7. Honestly, looking at Michael Young and seeing his career record of being an average to slightly above average hitter almost looks like an all-star to me compared to some of the guys we have now. Imagine how much an equivalent quality player to Michael Young would improve our left field or catcher positions. Young is not great, but I’ve been conditioned to think “league average” is pretty damn good.

    • Though any notable prospect for him is an automatic no deal. Our highest ranked prospect is at #44 according to mlb.com, so it’s not like we have talent to spare.

  8. Should have seen MLB Network, the Ripken guy (did he even play? Cal’s brother) was saying how he would trade him to the Padres or the Twins, the one i loved, or the Orioles to be DH! Giving Vlad back to the Rangers, why would this happen?? They were all over Young’s jock, then Mitch Williams chimes in how he loves those deals and blah blah, they talk about the Yankees and then i say “Glad i didn’t really tune in during the off-season because these guys are wackos”

    • I love the “Team player” stuff too, when did we not just hear about how he whined when moving to SS, then 3B and now finally asking for a trade, lol

    • DID BILLY RIPKEN PLAY?? He’s featured on one of the best baseball cards of all time.

      • Viva F*** Face!

  9. We have all seen Young vs Blakes stats, but the point that is being missed is the fact that Blake would not be pushed to the bench. He could be used at 1st against lefties and he can play some LF. What needs to be compared are Young vs Gibbons/Thames and Loney vs Lefties. I fully agree that Young is expensive, has bad splits and even his “team player” personnae is in question. We also have to keep in mind that we have no 3B on the farm even remotely close to contributing and if anyone honestly expects Blake to play more than 120 games this year they need their head examined. Young will give 150 games and allow Blake to be used in a role more conducive to his age and skillset. I just think the situation calls for more than just throwing some numbers at it. The Dodgers still have multiple holes which includes someone to hit behind Furcal while he makes his 110-130 starts this season.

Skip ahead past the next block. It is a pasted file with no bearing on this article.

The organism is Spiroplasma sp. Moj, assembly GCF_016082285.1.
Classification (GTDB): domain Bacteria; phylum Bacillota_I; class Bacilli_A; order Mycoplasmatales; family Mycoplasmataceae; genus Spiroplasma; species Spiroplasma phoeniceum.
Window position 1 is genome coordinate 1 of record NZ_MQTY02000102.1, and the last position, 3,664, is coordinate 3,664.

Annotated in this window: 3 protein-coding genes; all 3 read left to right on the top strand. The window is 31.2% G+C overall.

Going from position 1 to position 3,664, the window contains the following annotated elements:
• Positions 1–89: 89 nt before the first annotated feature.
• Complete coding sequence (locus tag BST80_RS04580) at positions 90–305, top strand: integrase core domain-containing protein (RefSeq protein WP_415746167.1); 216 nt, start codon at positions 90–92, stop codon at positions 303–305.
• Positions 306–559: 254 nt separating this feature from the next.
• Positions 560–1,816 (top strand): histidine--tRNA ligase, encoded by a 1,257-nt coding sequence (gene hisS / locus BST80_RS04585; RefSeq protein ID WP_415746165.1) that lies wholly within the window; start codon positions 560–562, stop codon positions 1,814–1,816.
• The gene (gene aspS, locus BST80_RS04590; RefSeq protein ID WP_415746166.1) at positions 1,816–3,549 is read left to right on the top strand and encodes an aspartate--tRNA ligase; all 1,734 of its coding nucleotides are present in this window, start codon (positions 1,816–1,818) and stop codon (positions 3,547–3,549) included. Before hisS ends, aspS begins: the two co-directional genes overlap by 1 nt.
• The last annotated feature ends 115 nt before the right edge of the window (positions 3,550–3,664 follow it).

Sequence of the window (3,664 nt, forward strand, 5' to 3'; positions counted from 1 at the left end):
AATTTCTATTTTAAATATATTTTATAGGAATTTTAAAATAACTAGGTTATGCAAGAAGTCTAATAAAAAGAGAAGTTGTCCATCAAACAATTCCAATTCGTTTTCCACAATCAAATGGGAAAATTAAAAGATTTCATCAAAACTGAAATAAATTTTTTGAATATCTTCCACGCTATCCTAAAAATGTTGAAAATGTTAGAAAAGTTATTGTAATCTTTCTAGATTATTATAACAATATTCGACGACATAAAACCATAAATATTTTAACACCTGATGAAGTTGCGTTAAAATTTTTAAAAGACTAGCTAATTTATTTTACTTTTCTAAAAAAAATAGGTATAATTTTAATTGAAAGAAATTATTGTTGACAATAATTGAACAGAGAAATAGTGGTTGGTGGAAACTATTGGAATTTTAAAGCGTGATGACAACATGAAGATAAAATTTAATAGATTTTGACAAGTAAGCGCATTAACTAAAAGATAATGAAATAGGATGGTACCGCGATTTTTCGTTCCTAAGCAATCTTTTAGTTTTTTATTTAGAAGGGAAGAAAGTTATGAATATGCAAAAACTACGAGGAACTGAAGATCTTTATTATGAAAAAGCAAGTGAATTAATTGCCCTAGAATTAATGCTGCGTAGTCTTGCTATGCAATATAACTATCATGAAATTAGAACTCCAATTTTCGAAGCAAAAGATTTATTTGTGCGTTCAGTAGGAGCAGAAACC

• I would have agreed with that before they signed Thames. Now, I think that if they get Young they’d probably deal Blake not only for the roster spot but for the salary savings.

      • And who would pay Blake the 5.25 + the 1.25 buyout?

        Oh, wait. His projected WAR for 130 games is 2.1. I guess that makes him worth what? $10 million?

    • This is what we have uribe and Carrol for supposedly. Uribe steps over to 3rb and Carrol starts at 2b. Thus giving rest to Blake.

  10. I got a question for you statheads. I keep hearing the WAR stat as the tell-all about a player. I had always considered the “replacement” player was an average MLB player at that position. And, if a team is full of average players, wouldn’t they win half their games?

    I just figured out, if the Dodgers who had bad years last year return to 2009 figures, and everyone else does what they usually do, according to the WAR stats, the Dodgers will win 102, or more, games.

    What exactly does WAR mean? I know what the letters stand for, but what does the stat actually stand for?